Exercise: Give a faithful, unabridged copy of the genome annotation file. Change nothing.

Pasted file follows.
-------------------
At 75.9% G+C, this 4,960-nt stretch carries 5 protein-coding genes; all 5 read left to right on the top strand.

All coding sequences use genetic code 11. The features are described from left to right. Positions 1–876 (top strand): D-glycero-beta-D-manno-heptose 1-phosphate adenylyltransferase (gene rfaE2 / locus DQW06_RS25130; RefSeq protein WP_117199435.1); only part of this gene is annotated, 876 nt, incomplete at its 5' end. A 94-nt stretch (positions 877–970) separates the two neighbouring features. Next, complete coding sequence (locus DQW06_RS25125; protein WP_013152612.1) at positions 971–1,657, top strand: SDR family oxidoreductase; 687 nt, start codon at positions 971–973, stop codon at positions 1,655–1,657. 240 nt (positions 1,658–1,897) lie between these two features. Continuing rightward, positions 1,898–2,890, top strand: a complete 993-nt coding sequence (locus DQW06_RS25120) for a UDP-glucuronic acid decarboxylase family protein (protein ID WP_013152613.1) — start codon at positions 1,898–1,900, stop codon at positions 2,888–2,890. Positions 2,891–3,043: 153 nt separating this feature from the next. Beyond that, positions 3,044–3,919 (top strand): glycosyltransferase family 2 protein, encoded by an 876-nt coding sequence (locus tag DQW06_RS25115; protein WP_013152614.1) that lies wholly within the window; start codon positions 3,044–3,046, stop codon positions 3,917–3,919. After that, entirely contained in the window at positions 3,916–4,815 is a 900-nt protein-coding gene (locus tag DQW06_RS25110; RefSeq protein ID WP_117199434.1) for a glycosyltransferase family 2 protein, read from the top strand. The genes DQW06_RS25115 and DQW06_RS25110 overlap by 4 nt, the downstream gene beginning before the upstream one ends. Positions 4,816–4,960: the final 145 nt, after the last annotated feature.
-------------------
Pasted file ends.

At 75.9% G+C, this 4,960-nt stretch carries 5 protein-coding genes; all 5 read left to right on the top strand.

All coding sequences use genetic code 11. The features are described from left to right. Positions 1–876 (top strand): D-glycero-beta-D-manno-heptose 1-phosphate adenylyltransferase (gene rfaE2 / locus DQW06_RS25130; RefSeq protein WP_117199435.1); only part of this gene is annotated, 876 nt, incomplete at its 5' end. A 94-nt stretch (positions 877–970) separates the two neighbouring features. Next, complete coding sequence (locus DQW06_RS25125; protein WP_013152612.1) at positions 971–1,657, top strand: SDR family oxidoreductase; 687 nt, start codon at positions 971–973, stop codon at positions 1,655–1,657. 240 nt (positions 1,658–1,897) lie between these two features. Continuing rightward, positions 1,898–2,890, top strand: a complete 993-nt coding sequence (locus DQW06_RS25120) for a UDP-glucuronic acid decarboxylase family protein (protein ID WP_013152613.1) — start codon at positions 1,898–1,900, stop codon at positions 2,888–2,890. Positions 2,891–3,043: 153 nt separating this feature from the next. Beyond that, positions 3,044–3,919 (top strand): glycosyltransferase family 2 protein, encoded by an 876-nt coding sequence (locus tag DQW06_RS25115; protein WP_013152614.1) that lies wholly within the window; start codon positions 3,044–3,046, stop codon positions 3,917–3,919. After that, entirely contained in the window at positions 3,916–4,815 is a 900-nt protein-coding gene (locus tag DQW06_RS25110; RefSeq protein ID WP_117199434.1) for a glycosyltransferase family 2 protein, read from the top strand. The genes DQW06_RS25115 and DQW06_RS25110 overlap by 4 nt, the downstream gene beginning before the upstream one ends. Positions 4,816–4,960: the final 145 nt, after the last annotated feature.